By Darlin Gray
What is branding, really? It is not your logo, packaging, or product, nor is it a physically tangible item that can be held in your hand. Further, while you do have the power to influence your brand, it is not something that actually belongs to you.
At its essence, branding is really a concept that exists in your customers’ minds. In short, it is what they think about you. Their belief in your brand moves them to either embrace and do business with you, or walk away and choose to work with your competitor instead.
The bottom line is a brand is a promise you make to your customers. It is also defined by what they think about your ability to follow through on that promise. So what’s the difference between a brand that is effective and one that isn’t? Great branding is all about an emotional connection—that is, establishing, building, and maintaining a positive relationship with the people who are or could be your customers.
A logo’s role in branding
A logo is the most tangible part of your brand. It is your company’s public face and one of your most valuable assets, symbolizing the brand promise you make to customers. You own it and have the great responsibility of controlling and shepherding the way it interacts with the world at large. Your customer will associate all things good and bad about your company with this visual symbol.
Logos elicit an emotional response from the people with whom you do business and wish to do business. The logo of a company with a well-received brand evokes positive feelings. The opposite is true of a company that has built a brand with a bad reputation or has a track record of mediocre interactions with customers. These emotional reactions have a magnetic impact on your bottom line—they either draw your customers in or repel them into the waiting arms of the competition.
Need a visual? Close your eyes and think about Tiffany & Co. The elegantly simple typographic treatment of three little words has drawn customers like moths to a flame since 1837. The emotion infused into the Tiffany logo buoys the brand, keeps sales strong, and maintains the company’s position as a major player in the jewellery industry to this day.
Everything is either ‘on brand’ or ‘off brand’
Maintaining a clear and concise brand is both incredibly important and a major undertaking. As we’ve established, you are developing a relationship with your audience each and every time they interact with your company, creating opportunities to elevate your brand.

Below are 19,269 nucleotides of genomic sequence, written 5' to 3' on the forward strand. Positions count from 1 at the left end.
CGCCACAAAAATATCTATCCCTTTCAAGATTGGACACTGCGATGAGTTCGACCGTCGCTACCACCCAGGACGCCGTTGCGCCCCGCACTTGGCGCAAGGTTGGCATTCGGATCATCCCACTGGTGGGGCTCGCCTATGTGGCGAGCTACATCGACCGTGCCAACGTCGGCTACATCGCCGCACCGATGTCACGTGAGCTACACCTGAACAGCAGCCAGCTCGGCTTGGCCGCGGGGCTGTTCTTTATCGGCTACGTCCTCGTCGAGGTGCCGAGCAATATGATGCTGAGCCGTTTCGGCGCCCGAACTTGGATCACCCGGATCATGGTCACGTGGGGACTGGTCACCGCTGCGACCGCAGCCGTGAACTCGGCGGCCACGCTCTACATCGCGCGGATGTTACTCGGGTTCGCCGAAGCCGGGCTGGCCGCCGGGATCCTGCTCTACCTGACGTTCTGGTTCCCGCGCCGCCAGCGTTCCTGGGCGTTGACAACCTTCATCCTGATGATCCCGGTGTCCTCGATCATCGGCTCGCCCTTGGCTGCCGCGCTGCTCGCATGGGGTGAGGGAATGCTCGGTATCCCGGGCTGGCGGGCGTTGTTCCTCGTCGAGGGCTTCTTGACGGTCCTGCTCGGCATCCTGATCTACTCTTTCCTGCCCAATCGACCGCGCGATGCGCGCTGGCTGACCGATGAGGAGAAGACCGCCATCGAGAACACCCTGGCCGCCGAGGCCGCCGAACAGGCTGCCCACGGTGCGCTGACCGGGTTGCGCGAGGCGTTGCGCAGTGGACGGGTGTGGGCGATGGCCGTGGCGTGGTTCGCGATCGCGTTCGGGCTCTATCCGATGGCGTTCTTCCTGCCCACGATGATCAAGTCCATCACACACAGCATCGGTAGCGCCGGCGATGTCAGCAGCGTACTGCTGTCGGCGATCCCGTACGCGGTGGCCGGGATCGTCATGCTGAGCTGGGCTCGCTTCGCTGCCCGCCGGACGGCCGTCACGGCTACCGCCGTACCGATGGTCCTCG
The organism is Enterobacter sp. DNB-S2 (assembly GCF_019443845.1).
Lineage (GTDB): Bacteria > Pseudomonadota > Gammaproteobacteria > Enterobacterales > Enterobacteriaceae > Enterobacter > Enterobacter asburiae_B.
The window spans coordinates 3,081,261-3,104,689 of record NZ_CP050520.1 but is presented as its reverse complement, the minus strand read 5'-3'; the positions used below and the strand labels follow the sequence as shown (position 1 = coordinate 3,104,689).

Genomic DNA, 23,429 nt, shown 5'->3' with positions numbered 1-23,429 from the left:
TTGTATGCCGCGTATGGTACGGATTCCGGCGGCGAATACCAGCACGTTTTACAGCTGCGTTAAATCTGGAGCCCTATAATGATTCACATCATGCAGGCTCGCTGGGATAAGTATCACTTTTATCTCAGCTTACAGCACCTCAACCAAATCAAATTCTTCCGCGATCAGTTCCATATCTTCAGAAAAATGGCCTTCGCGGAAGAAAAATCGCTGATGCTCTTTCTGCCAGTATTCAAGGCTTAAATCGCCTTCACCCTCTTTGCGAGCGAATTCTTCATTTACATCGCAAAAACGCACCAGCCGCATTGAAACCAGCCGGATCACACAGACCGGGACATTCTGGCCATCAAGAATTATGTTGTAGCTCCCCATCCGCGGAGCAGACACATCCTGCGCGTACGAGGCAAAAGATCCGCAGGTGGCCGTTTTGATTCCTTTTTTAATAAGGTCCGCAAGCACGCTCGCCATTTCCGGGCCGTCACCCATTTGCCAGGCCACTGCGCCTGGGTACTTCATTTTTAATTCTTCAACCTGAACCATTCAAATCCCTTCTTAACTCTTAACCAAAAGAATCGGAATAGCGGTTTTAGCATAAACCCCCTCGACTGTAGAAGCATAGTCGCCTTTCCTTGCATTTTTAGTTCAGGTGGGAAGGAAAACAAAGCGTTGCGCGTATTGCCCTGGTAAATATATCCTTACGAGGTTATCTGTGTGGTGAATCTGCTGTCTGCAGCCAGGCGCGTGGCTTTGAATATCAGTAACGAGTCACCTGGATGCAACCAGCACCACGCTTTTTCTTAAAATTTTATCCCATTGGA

Your brand is enforced by its design, your store, and how staff engage with clients. Each of those components is a part of the overall experience customers have with your company; combining them can help improve your reputation and drive home your brand’s value.
To determine whether each area is working in tandem with the others, ask yourself, “Is it ‘on brand’ or ‘off brand?’” Anything consistent with your core messaging that ‘feels’ inherently like your company is ‘on brand.’ Anything that sounds or looks slightly (or spectacularly) out of sync with your message is ‘off brand.’
Companies that consistently and ruthlessly enforce their brands, as well as rigorously maintaining their core brand identities, are the definition of successful. Examining what others are doing well and discerning how they achieve success can be very informative in the branding arena. On the international level, there are any number of companies that successfully promote their brands. Some well-known examples include Rolex, Nike, Apple, Starbucks, and Cartier.
What do these companies have in common? They have all established themselves as peerless in their chosen fields. They have thoughtfully considered who they are, who their customer is, and what he or she is expecting from them, and have crafted their messaging and visuals to speak directly to their core clients.
These are also companies that have very simple messaging, hold a consistent presence in the marketplace, incorporate incredibly strong visual components into their brand, and evoke an emotional response in their customers. All are great examples of the power of strong branding and the importance of working hard to integrate brand, messaging, and visuals.